For Milanese gourmands, there has been a mandatory stop for over fifty years. And that’s Luogo di Aimo e Nadia on Via Montecuccoli. Since 1962, Aimo Moroni and Nadia Giuntoli (Tuscan, born 1934 and 1940 respectively) have been able to create a benchmark representing the identity of Italian cuisine in the world.  Thanks to their forward-looking management and their staff training, the restaurant has maintained its high quality over the years. Today Il Luogo sees daughter Stefania at the helm and chefs Fabio Pisani and Alessandro Negrini in the kitchen, but it is as if Aimo and Nadia are still there.

 

CRISTINA BOWERMAN

Cristina Bowerman is not just the chef of Michelin-starred restaurant Glass Hostaria in Rome, but a true self-made businesswoman.  Born in Puglia, she trained in the United States. Before becoming a chef, she earned a degree in law and worked as a graphic designer in the U.S. Today, along with her companion and partner Fabio Spada, she runs the new Romeo Chef & Baker outlet, which is also located in the capital. Bowerman is also the president of the Italian Ambassadors of Flavor association, whose goal is to promote the heritage of Italian food and wine all over the world.  “We must show that there is no field that can’t be worthily represented by a woman,” she said in an interview with foodcommunity.it.  But Bowerman is against a quota for women: “It shouldn’t be obligated by management; meritocracy is what counts.”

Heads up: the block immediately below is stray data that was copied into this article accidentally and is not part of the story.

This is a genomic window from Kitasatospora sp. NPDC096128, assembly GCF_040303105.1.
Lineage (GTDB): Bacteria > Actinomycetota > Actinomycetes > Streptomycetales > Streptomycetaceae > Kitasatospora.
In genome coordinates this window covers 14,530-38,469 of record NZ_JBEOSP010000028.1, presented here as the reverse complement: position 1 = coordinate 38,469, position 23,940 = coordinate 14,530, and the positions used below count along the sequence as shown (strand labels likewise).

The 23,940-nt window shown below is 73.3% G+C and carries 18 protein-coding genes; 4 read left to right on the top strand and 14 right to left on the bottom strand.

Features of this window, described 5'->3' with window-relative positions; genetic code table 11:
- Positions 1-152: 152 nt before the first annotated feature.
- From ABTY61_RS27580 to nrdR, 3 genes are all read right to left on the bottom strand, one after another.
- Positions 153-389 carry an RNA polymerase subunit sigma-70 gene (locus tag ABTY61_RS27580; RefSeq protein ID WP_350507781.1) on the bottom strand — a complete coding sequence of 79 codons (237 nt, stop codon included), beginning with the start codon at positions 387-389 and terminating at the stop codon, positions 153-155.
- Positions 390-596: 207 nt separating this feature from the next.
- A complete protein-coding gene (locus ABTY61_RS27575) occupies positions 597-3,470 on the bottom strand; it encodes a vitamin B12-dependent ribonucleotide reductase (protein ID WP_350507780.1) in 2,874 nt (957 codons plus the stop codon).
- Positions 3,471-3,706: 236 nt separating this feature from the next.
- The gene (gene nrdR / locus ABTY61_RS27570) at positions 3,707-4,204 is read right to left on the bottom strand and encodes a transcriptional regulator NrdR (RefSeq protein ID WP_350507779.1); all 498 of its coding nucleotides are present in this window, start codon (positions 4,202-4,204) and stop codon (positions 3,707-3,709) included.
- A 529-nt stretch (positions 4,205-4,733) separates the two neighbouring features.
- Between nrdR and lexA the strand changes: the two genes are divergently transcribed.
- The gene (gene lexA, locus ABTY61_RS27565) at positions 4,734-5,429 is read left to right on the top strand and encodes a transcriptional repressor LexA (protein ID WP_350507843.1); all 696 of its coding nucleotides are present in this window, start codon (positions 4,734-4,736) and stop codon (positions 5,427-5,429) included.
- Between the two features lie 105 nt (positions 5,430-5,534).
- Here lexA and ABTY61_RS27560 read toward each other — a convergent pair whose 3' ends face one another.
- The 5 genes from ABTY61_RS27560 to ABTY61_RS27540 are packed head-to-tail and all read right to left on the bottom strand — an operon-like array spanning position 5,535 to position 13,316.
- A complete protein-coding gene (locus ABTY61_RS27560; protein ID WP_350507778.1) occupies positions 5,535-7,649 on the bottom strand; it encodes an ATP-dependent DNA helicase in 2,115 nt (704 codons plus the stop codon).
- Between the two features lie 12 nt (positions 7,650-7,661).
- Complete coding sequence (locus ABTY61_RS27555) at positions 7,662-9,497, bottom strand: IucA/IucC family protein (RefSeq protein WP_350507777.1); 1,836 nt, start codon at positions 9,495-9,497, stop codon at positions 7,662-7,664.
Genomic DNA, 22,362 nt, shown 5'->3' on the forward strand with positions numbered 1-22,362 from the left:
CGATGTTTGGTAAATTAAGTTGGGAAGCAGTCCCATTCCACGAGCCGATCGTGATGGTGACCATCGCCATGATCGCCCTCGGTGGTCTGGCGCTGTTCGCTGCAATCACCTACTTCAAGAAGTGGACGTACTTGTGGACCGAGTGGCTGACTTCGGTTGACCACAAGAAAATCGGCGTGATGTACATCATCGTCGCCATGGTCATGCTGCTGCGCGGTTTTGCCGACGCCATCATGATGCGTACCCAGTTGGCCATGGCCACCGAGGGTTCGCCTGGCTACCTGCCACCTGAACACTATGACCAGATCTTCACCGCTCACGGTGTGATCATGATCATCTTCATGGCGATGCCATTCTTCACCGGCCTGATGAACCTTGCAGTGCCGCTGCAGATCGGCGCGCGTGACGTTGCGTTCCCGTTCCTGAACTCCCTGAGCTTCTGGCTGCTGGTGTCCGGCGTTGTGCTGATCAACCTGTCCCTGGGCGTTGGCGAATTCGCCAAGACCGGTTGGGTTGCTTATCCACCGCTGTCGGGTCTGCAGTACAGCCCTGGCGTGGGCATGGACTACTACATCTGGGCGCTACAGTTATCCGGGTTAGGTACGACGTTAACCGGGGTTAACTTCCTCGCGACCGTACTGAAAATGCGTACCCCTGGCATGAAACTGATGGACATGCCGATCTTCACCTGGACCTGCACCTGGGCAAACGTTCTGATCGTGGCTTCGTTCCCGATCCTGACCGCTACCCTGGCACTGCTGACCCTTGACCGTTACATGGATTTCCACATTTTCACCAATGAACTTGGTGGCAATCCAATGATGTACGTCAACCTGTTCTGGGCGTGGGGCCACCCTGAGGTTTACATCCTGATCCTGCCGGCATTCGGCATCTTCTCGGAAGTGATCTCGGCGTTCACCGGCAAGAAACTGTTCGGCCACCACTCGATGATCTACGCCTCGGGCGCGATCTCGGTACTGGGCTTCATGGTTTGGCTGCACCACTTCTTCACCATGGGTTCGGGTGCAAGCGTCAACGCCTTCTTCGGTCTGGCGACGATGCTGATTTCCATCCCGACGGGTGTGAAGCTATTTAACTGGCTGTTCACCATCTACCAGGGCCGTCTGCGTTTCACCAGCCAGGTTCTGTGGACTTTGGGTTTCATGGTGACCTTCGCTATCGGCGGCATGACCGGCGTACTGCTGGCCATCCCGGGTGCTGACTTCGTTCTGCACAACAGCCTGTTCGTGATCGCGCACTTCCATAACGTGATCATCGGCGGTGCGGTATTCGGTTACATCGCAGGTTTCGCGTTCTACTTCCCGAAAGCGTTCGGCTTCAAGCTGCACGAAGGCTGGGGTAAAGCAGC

VIVIANA VARESE

The story of Viviana Varese’s – born in Salerno in 1974 – is described by many as being a fairy tale.   After training in places like Albereta (in Gualtiero Marchesi’s camp) and El Celler De Can Roca, Viviana opened her restaurant Alice in Milan in 2007.  Sandra Ciciriello, maître d’, sommelier and seafood expert, is by her side, bringing high quality fish to the restaurant.  Over the years, Varese has received many acknowledgments from the most important guides, such as Best Female Chef; the restaurant has also received one Michelin star.  In 2014, Alice moved to its new location to Eataly Smeraldo, and is celebrating its tenth year this year.

 

ANTONIA KLUGMANN

Her parents wanted her to be a lawyer. Today she is one of the best chefs in Italy and the first woman judge on MasterChef (taking Carlo Cracco’s place). Born in 1979 in Trieste, Antonia Klugmann studied law in Milan, but realized her passion was in cooking while recovering from a car accident.  She left her studies and began her career in food, first taking cooking courses and then working in Italian restaurants.  In December 2014, she opened her restaurant L’Argine di Vencò in Dolegna del Collio (Gorizia) on the border of Italy and Slovenia, earning a Michelin star just a few months after opening. In the past, Klugmann was on La Prova del Cuoco, an Italian cooking show, and is now going to be a judge on Masterchef, bringing more visibility to women chefs in Italy.